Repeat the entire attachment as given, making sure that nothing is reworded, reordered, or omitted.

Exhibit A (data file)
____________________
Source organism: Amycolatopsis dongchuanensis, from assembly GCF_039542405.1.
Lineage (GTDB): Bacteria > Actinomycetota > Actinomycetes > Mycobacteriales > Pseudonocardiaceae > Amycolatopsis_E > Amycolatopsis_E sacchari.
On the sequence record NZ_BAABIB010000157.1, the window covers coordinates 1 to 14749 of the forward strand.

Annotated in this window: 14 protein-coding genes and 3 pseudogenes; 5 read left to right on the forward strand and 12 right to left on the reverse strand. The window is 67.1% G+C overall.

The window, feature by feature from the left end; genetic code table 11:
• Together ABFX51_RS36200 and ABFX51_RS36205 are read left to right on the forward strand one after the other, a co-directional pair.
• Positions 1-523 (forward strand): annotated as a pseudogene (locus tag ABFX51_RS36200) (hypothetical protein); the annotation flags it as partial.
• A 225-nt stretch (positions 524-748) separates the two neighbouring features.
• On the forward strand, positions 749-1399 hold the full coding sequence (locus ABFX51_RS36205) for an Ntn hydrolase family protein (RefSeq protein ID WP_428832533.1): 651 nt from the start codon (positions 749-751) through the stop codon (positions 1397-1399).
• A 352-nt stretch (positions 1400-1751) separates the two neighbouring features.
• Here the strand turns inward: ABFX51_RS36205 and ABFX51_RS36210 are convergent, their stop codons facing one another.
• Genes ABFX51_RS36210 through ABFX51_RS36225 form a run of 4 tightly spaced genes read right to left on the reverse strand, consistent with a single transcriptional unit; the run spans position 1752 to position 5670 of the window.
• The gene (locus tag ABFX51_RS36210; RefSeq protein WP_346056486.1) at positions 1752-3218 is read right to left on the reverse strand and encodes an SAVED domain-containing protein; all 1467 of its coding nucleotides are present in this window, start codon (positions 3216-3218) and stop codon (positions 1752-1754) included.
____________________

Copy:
Source organism: Amycolatopsis dongchuanensis, from assembly GCF_039542405.1.
Lineage (GTDB): Bacteria > Actinomycetota > Actinomycetes > Mycobacteriales > Pseudonocardiaceae > Amycolatopsis_E > Amycolatopsis_E sacchari.
On the sequence record NZ_BAABIB010000157.1, the window covers coordinates 1 to 14749 of the forward strand.

Annotated in this window: 14 protein-coding genes and 3 pseudogenes; 5 read left to right on the forward strand and 12 right to left on the reverse strand. The window is 67.1% G+C overall.

The window, feature by feature from the left end; genetic code table 11:
• Together ABFX51_RS36200 and ABFX51_RS36205 are read left to right on the forward strand one after the other, a co-directional pair.
• Positions 1-523 (forward strand): annotated as a pseudogene (locus tag ABFX51_RS36200) (hypothetical protein); the annotation flags it as partial.
• A 225-nt stretch (positions 524-748) separates the two neighbouring features.
• On the forward strand, positions 749-1399 hold the full coding sequence (locus ABFX51_RS36205) for an Ntn hydrolase family protein (RefSeq protein ID WP_428832533.1): 651 nt from the start codon (positions 749-751) through the stop codon (positions 1397-1399).
• A 352-nt stretch (positions 1400-1751) separates the two neighbouring features.
• Here the strand turns inward: ABFX51_RS36205 and ABFX51_RS36210 are convergent, their stop codons facing one another.
• Genes ABFX51_RS36210 through ABFX51_RS36225 form a run of 4 tightly spaced genes read right to left on the reverse strand, consistent with a single transcriptional unit; the run spans position 1752 to position 5670 of the window.
• The gene (locus tag ABFX51_RS36210; RefSeq protein WP_346056486.1) at positions 1752-3218 is read right to left on the reverse strand and encodes an SAVED domain-containing protein; all 1467 of its coding nucleotides are present in this window, start codon (positions 3216-3218) and stop codon (positions 1752-1754) included.